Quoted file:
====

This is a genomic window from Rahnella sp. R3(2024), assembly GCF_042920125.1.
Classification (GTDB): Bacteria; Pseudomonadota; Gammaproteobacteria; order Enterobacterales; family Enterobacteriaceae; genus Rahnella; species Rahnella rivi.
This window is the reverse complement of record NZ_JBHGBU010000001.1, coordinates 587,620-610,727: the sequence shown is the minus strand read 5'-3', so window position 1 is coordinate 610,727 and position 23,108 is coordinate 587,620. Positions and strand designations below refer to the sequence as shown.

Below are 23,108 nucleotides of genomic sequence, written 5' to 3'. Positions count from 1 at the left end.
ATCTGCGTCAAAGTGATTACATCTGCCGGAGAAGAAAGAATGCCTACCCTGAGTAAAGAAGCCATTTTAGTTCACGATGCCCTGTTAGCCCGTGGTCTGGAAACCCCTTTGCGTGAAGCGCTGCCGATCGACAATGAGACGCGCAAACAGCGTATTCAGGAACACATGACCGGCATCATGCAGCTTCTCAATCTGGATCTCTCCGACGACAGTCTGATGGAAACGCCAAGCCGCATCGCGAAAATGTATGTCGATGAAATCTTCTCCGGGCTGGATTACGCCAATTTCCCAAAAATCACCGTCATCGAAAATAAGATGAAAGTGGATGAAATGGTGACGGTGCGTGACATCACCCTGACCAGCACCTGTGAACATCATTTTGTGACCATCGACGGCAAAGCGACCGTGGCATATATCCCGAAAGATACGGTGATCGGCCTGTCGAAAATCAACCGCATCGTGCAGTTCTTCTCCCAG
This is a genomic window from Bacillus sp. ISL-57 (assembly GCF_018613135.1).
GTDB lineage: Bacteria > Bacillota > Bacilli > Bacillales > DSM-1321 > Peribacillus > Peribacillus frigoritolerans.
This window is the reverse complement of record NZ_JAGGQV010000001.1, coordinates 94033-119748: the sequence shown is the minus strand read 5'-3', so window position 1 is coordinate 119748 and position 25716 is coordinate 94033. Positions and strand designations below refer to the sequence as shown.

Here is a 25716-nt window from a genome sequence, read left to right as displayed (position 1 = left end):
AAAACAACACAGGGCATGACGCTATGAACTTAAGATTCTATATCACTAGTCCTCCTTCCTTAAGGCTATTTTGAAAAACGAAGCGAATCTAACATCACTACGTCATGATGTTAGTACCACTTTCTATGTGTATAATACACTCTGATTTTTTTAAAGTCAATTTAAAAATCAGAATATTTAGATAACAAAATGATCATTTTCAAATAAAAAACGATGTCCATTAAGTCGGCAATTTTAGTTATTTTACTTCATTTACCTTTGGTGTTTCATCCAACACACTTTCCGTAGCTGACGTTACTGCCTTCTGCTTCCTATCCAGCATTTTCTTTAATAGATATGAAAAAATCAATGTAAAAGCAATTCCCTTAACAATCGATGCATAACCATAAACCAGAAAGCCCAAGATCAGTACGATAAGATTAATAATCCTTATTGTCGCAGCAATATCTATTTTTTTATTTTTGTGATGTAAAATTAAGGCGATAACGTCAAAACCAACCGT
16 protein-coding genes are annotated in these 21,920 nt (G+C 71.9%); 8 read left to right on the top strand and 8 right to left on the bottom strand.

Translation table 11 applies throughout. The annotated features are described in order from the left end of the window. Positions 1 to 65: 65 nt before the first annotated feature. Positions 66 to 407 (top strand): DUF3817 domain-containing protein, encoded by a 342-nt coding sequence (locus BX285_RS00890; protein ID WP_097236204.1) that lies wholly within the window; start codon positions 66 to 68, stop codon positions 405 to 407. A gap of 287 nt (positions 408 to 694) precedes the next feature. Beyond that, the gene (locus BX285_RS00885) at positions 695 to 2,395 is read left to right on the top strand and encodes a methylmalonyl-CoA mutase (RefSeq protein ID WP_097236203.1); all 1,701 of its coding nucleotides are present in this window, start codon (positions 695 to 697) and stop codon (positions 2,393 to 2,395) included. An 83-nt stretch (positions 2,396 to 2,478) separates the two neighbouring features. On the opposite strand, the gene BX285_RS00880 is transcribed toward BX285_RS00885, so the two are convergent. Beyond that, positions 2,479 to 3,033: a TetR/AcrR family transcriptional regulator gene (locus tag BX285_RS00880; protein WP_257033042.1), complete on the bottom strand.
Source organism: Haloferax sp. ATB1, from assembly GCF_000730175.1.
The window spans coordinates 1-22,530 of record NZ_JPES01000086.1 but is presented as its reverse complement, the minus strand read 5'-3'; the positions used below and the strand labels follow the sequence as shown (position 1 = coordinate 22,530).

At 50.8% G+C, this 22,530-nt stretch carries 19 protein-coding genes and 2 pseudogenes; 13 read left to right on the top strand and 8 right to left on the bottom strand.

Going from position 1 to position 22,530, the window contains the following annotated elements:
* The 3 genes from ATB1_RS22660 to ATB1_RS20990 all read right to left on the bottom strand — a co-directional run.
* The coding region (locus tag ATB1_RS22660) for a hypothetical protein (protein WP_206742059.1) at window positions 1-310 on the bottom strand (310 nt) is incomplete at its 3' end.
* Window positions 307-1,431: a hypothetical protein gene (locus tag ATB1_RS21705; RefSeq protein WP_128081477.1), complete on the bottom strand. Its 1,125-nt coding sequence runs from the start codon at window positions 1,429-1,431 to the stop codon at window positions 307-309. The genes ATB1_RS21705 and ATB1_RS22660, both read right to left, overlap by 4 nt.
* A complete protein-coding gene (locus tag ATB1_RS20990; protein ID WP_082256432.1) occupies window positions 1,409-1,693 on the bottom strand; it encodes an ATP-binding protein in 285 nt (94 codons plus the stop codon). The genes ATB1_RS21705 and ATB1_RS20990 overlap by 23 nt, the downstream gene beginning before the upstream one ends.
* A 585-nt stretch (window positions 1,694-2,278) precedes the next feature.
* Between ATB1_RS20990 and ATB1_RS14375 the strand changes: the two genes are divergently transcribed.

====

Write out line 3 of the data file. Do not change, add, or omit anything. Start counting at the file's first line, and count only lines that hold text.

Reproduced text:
This window is the reverse complement of record NZ_JBHGBU010000001.1, coordinates 587,620-610,727: the sequence shown is the minus strand read 5'-3', so window position 1 is coordinate 610,727 and position 23,108 is coordinate 587,620. Positions and strand designations below refer to the sequence as shown.